PH slips in IMD World Competitiveness Ranking

MANILA, Philippines – After climbing 5 notches to 38th spot last year, the Philippines has slid to 42nd place in the 2014 IMD World Competitiveness Yearbook Ranking, highlights of which were released on Thursday, May 22.

The IMD World Competitiveness Center announced its annual world competitiveness ranking based on the perceptions of 60 economies as a place to do business.

Watch this report below.

The United States continues to lead the pack.

“The overall competitiveness story for 2014 is one of continued success in the US, partial recovery in Europe, and struggles for some large emerging markets. There is no single recipe for a country to climb the competitiveness rankings, and much depends on the local context,” said Arthur Bris, director of the IMD World Competitiveness Center.

Bris also said that “how executives feel their country is being perceived is a potentially useful guide to future competitiveness developments there.”

“While economic performance changes from year to year, perceptions are longer-term and shift more gradually. They can also lead to a virtuous circle of better image and better economic performance,” he said.

The top 10 are:

Emerging markets, PH challenges

IMD said in a statement that most big emerging markets “slide in the rankings as economic growth and foreign investment slow and infrastructure remains inadequate.”

It said that China falls to 23 in 2014 from 21 in 2013 “partly owing to concerns about its business environment” while India’s ranking slips to 44 from 40, and Brazil to 54 from 51 due to “inefficient labor markets and ineffective business management.”

Aside from the Philippines, other emerging economies also rank lower this year compared to last year, such as Turkey (40 from 37), Mexico (41 from 32), and Peru (50 from 43).

Citing data from the Asian Institute of Management Policy Center, IMD enumerated the the challenges facing the Philippines in 2014:

From a list of 15 indicators, respondents in its Executive Opinion Survey – conducted among 4,300 international executives – were asked to select 5 they perceived to be the key attractiveness factors of their economy. 

In the Philippines, the top 5 are the country’s skilled workforce, 80%; high educational level, 72.7%; dynamism of the economy, 54.5%; cost competitiveness, 50.9%;  and open and positive attitudes, 50.9%.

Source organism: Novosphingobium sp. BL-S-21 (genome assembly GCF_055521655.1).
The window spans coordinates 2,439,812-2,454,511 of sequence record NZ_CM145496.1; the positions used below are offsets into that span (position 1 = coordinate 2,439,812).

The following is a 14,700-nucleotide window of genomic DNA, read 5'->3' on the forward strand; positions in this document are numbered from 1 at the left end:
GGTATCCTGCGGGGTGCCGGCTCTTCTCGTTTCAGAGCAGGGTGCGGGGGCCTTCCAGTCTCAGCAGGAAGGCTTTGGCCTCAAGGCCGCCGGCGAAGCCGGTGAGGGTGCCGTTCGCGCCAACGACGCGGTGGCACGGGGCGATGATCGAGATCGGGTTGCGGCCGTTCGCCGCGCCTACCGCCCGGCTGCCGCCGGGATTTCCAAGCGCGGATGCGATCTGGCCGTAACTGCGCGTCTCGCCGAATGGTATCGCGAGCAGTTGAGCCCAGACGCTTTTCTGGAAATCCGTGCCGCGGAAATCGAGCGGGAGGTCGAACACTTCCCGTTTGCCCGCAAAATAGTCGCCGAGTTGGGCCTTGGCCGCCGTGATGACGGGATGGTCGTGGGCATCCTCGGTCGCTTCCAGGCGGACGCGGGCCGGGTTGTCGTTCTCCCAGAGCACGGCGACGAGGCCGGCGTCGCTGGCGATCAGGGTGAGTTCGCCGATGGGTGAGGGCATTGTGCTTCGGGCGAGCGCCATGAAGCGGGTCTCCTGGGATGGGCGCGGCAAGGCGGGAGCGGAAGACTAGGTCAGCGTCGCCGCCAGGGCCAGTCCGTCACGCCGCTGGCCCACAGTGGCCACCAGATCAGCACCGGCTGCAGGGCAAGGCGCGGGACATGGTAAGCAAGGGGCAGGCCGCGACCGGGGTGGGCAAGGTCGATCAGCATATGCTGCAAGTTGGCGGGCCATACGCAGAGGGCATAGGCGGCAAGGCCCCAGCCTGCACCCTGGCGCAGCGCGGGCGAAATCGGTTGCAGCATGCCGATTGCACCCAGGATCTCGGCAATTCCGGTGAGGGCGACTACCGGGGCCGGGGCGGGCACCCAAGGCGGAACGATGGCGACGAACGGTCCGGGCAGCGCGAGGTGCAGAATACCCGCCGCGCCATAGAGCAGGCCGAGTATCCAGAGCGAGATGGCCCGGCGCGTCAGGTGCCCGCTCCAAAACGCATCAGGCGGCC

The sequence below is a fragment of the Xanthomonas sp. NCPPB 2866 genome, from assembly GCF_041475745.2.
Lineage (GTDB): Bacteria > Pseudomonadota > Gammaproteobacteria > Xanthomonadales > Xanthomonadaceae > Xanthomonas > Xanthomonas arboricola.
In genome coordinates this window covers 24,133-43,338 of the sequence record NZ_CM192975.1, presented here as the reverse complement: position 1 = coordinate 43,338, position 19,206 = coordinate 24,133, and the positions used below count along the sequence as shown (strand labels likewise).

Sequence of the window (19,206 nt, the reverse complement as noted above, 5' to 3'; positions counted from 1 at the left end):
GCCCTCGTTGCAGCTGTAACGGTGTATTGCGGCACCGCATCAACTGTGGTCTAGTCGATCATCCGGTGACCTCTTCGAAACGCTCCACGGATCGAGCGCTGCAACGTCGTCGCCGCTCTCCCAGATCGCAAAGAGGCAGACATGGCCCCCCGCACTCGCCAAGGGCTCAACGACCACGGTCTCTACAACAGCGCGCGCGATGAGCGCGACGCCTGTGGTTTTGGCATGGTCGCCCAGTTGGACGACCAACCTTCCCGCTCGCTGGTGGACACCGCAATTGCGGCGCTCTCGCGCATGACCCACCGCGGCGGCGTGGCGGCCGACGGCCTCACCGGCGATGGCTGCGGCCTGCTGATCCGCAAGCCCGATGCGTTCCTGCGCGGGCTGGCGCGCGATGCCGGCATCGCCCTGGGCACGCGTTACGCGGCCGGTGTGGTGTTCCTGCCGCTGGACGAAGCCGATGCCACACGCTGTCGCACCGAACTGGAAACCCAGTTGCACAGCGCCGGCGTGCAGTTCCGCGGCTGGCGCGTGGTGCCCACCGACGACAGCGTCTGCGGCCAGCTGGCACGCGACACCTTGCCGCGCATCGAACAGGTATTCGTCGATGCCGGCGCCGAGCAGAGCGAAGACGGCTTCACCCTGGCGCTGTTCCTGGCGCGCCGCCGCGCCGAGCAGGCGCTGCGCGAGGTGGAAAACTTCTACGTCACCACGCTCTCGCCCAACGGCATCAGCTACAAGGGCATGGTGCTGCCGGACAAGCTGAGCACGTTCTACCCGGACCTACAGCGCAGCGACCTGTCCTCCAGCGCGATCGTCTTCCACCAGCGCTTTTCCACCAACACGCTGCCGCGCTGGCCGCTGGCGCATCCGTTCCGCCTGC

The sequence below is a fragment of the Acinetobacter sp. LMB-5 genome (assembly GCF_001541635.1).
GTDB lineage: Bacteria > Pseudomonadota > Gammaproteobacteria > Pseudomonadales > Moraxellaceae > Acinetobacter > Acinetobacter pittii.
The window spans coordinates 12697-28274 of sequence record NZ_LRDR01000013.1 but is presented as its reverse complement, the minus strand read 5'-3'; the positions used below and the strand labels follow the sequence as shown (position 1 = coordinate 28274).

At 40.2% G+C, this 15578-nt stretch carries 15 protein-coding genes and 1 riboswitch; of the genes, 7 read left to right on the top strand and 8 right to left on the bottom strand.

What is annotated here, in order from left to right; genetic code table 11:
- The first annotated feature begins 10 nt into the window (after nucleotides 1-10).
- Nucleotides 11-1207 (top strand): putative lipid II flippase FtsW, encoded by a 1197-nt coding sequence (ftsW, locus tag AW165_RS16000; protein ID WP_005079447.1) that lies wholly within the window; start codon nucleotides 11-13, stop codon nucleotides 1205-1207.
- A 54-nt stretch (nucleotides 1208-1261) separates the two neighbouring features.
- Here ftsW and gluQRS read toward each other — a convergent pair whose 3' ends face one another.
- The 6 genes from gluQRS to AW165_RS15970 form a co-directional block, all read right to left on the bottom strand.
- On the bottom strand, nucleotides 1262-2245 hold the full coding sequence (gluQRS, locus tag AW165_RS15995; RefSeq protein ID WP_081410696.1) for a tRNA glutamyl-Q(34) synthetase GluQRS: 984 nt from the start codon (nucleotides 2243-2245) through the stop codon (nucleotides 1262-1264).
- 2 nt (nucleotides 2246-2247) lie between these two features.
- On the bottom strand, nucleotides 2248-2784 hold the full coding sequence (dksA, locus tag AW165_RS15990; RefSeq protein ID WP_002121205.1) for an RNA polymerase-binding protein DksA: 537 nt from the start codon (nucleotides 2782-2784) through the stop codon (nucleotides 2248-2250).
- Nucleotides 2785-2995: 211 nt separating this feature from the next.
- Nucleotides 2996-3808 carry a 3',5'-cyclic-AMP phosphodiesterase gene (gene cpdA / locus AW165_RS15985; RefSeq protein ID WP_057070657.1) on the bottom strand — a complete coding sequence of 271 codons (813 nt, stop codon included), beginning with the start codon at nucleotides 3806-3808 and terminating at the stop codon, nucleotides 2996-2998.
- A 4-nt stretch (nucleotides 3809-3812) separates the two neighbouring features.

Next are quality of corporate governance, 30.9%; policy stability and predictability, 23.6%; effective labor relations, 20%; access to financing, 20%; and business-friendly environment, 18.2%.

The bottom 5 are competency of government, 12.7%; competitive tax regime, 9.1%; effective legal environment, 7.3%; reliable infrastructure, 7.3%; and strong research and development culture, 3.6%

Other economies

On the perception of other countries, IMD said Japan’s weaker currency has helped improved its competitiveness abroad, raising it to 21 this year from 24 in 2013.

Elsewhere in Asia, both Malaysia (12 from 15) and Indonesia (37 from 39) make gains, while Thailand (29 from 27) falls amid political uncertainty, it said.

The IMD said that the US’ top ranking reflects “the resilience of its economy, better employment numbers, and its dominance in technology and infrastructure” while Switzerland, Singapore and Hong Kong “continue to prosper thanks to exports, business efficiency and innovation.”

Europe’s “gradual economic recovery” has helped Europe fare better in 2014 than in 2013.

The IMD, a global business school based in Switzerland, said its IMD World Competitiveness Yearbook, to be published at the end of June, measures how well countries manage all their resources and competencies to increase their prosperity. 

It said that the 2014 competitiveness ranking is based on 300 criteria, two-thirds  based on statistical indicators and a third on an exclusive IMD survey of 4,300 international executives. –